B. Moisture

Moisture content is reported on official grade certificates, and maximum moisture content is usually specified in the contract. However, moisture does not determine which numerical grade will be assigned to the sample. Moisture content is important because it affects the amount of dry matter being sold and purchased. Moisture content is also an indicator of whether a need exists for drying, has potential implications for storability, and affects test weight. Higher moisture content at harvest increases the chance of kernel damage during harvesting and drying. Moisture content and the amount of drying required will also affect stress cracks, breakage, and germination. Extremely wet grain may be a precursor to high mold damage later in storage or transport. While the weather during the growing season affects yield, grain composition, and the development of the grain kernels, grain harvest moisture is influenced largely by crop maturation, the timing of harvest, and harvest weather conditions. General moisture storage guidelines suggest that 14% is the maximum moisture content for storage up to 6 to 12 months for good quality, clean corn under aerated storage under typical U.S. corn-belt conditions; and 13% or lower moisture content is recommended for storage of more than one year[1].


  • The average U.S. Aggregate moisture content recorded at the elevator in the 2016 samples was 16.1%, which was higher than 2015 (15.7%), lower than 2014 (16.6%), and the same as 5YA (16.1%).

  • U.S. Aggregate moisture standard deviation in 2016 (1.47%) was lower than in 2015 (1.53%), 2014 (1.84%), and 5YA (1.78%), indicating less variability in the 2016 samples than in prior years.

  • The range in moisture content values in 2016 (11.2 to 23.7%) was the same as 2015 (11.0 to 23.5%), but less than 2014 (10.9 to 29.9%).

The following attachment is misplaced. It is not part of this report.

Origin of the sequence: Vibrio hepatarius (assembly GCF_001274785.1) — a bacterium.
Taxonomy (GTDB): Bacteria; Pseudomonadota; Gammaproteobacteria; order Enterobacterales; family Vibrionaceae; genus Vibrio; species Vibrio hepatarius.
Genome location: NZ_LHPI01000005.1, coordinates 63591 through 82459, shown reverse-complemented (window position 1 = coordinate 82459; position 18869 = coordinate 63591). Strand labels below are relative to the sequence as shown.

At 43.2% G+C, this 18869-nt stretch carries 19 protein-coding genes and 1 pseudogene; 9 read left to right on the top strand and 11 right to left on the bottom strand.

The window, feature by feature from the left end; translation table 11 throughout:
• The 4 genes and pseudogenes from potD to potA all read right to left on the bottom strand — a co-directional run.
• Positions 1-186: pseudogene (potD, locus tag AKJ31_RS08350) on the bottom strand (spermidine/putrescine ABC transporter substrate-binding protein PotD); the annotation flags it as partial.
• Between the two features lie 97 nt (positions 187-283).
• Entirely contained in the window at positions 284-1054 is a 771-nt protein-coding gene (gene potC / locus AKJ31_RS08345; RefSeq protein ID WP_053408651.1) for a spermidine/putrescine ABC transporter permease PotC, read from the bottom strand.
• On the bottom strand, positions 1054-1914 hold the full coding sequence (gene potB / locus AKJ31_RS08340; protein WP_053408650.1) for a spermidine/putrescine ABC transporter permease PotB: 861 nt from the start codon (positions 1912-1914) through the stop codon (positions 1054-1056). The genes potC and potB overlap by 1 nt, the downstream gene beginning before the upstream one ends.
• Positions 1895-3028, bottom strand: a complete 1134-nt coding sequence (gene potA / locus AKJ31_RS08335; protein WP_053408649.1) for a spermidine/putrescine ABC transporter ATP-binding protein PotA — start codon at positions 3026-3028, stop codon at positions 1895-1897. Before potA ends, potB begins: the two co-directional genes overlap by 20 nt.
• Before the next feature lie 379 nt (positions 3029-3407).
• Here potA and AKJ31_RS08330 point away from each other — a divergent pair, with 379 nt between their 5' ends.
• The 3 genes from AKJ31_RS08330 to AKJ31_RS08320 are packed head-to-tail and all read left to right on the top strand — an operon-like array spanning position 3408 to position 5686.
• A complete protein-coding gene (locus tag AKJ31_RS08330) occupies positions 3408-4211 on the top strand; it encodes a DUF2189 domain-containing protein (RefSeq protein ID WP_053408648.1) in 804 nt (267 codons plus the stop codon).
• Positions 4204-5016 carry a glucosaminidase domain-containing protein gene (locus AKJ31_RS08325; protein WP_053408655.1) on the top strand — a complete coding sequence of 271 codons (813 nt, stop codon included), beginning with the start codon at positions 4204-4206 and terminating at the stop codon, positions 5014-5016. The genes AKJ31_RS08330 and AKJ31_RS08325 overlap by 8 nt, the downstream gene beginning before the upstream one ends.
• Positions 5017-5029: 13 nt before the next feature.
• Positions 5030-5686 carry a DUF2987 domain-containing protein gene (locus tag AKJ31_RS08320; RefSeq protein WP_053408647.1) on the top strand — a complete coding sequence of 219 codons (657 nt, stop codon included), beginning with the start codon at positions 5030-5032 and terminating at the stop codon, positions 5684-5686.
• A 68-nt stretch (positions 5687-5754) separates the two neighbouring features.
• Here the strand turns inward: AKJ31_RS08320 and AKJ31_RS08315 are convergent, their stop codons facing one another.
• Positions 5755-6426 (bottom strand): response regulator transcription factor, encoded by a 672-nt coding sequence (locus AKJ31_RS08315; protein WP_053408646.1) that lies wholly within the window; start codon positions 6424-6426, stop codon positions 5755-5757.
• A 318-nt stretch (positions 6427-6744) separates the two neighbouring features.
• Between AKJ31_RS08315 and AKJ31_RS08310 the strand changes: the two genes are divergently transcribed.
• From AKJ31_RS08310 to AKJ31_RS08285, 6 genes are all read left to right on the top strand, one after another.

• The 2016 moisture values were distributed with 33.1%[1] of the samples containing 15% or less moisture. Fifteen percent is the base moisture used by most elevators for discounts and is a level considered safe for storage for short periods during low wintertime temperatures. There were more high moisture samples in the 2016 crop than in the 2015 crop, with 28.4% of the samples containing more than 17% moisture, compared to 19% in 2015 and 37% in 2014. This distribution indicates more drying will be required in 2016 than in 2015, but less than in 2014.

  • In the 2016 crop, 12.5% of the samples contained 14% or less moisture compared to 19.8% in 2015 and 12.4% in 2014. Moisture content values of 14% and below are generally considered a safe level for longer–term storage and transport.

  • The average moisture content for corn from the Gulf ECA (16.2%) was higher than the Pacific Northwest (15.9%) and the Southern Rail (15.7%) ECAs.

  • Average moisture levels for the Gulf ECA were highest or tied for highest among all ECAs for 2016, 2015, 2014, and 5YA. Samples from the Gulf usually contain higher moisture content values as a result of weather and harvest conditions.

  • Because of higher moistures in 2016 than in 2015, and higher total damage levels in 2016 than in previous years, care should be taken to monitor and maintain moisture levels sufficiently low to prevent possible future mold growth.

    [1]MWPS-13. 1988. Grain drying, handling and storage handbook. Midwest Plan Service No. 13. Iowa State University, Ames, IA 50011.

    [2]The pie chart and the histogram show that 33.2% and 33.1%, respectively, of the samples contained 15% or less moisture. This difference is solely due to rounding.